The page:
A study has found that chemicals linked to genital birth defects and learning and behavioral problems as kids get older are prevalent in a popular childhood dish: packaged mac-and-cheese mixes.
Phthalates, once banned from foods and children’s products like teething rings and rubber ducks, were found in 29 of 30 cheese products tested in the study, The New York Times reported.
It was the powdered mac-and-cheese mixes that held the highest concentrations.
“Phthalate concentrations in powder from mac-and-cheese mixes were more than four times higher than in block cheese and other natural cheeses like shredded cheese, string cheese and cottage cheese,” said Mike Belliveau, executive director of the Environmental Health Strategy Center.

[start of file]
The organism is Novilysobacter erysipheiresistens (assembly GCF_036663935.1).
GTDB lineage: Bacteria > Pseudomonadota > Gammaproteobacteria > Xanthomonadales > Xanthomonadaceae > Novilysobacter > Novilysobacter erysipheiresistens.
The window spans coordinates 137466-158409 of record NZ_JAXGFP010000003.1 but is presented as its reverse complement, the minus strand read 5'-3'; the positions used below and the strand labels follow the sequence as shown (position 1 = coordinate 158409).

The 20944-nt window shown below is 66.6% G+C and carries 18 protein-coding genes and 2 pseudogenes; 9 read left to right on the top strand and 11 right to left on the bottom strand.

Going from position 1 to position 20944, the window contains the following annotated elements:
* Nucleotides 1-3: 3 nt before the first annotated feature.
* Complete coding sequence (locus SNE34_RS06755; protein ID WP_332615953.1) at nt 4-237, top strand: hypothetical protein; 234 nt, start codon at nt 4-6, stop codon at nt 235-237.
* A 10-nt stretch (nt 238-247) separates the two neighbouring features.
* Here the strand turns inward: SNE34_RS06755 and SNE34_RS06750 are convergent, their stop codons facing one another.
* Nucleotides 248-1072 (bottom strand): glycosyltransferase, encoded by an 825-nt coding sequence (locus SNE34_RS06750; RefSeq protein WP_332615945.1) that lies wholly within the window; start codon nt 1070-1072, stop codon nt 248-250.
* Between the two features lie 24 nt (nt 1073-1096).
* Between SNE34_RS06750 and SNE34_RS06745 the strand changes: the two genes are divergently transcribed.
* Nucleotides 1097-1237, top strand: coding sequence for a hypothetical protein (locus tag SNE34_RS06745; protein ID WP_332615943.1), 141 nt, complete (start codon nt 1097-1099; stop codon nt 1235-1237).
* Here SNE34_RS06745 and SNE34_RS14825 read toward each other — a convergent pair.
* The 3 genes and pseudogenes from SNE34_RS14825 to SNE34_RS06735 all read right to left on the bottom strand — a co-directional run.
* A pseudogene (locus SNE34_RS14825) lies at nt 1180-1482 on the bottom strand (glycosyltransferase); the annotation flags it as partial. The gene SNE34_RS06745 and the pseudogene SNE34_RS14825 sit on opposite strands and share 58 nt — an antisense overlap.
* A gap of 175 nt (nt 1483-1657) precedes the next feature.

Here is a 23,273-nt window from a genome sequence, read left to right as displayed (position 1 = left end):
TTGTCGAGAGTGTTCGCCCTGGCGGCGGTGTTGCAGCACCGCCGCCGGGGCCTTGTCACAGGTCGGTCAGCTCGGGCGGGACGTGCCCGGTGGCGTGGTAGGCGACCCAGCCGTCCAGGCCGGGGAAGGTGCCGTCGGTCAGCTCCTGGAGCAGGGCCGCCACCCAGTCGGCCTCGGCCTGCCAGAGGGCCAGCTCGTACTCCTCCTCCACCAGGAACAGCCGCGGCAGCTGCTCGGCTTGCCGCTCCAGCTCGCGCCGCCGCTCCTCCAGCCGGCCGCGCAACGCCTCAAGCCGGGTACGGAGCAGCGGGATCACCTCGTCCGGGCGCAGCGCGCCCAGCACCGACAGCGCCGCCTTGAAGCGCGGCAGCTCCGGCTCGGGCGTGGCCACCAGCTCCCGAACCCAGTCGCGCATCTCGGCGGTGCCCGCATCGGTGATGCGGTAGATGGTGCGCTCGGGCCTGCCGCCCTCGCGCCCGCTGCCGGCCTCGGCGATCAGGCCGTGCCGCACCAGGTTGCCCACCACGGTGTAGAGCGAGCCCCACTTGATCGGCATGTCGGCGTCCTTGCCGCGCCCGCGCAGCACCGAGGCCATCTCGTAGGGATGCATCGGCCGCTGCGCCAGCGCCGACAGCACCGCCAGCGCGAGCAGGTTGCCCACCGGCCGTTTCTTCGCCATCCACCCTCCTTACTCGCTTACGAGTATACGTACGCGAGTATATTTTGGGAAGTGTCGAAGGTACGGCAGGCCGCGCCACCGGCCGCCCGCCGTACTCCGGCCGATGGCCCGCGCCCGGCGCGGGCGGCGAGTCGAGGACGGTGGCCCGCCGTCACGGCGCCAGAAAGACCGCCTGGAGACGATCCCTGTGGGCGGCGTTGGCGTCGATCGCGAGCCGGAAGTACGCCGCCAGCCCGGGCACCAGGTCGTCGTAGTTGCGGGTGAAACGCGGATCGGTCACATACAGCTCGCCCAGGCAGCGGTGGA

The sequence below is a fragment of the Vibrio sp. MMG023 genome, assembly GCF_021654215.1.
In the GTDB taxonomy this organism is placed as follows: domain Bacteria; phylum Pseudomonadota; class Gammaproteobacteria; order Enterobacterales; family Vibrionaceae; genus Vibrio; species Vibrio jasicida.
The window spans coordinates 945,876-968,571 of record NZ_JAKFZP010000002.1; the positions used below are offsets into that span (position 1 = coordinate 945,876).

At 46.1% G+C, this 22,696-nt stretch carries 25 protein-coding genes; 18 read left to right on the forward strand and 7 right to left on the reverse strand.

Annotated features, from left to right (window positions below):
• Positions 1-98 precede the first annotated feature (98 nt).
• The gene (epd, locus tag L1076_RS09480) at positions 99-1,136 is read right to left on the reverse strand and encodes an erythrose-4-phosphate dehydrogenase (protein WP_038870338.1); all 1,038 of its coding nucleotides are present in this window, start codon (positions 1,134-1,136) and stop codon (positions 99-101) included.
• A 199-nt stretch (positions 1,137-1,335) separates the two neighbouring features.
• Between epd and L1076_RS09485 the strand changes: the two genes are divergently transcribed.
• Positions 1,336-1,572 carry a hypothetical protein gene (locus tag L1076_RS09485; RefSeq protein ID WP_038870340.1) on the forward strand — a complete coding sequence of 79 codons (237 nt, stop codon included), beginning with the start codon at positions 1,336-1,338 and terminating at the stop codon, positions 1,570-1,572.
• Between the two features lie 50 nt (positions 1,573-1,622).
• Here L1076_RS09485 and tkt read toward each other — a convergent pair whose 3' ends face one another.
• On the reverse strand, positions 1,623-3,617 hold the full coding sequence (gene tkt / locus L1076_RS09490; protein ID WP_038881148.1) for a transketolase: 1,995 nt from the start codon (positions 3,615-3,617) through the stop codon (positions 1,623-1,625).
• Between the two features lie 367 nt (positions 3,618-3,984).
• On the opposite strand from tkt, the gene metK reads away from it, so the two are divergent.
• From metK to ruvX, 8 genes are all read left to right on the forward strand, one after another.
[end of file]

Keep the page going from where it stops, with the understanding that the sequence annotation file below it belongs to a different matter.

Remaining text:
The center was one of four environmental advocacy groups that funded the independent lab report, along with the Ecology Center, Healthy Babies Bright Futures and Safer States. The results have yet to be published in a peer-reviewed journal.